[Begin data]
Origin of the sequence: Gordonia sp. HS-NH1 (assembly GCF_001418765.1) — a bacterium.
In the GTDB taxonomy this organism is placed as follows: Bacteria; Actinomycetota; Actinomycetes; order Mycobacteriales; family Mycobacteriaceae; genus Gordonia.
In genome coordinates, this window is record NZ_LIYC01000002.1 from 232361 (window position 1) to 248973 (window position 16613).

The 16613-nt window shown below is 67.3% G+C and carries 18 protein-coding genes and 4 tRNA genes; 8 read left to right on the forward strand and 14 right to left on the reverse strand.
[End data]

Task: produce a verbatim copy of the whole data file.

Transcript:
Origin of the sequence: Gordonia sp. HS-NH1 (assembly GCF_001418765.1) — a bacterium.
In the GTDB taxonomy this organism is placed as follows: Bacteria; Actinomycetota; Actinomycetes; order Mycobacteriales; family Mycobacteriaceae; genus Gordonia.
In genome coordinates, this window is record NZ_LIYC01000002.1 from 232361 (window position 1) to 248973 (window position 16613).

The 16613-nt window shown below is 67.3% G+C and carries 18 protein-coding genes and 4 tRNA genes; 8 read left to right on the forward strand and 14 right to left on the reverse strand.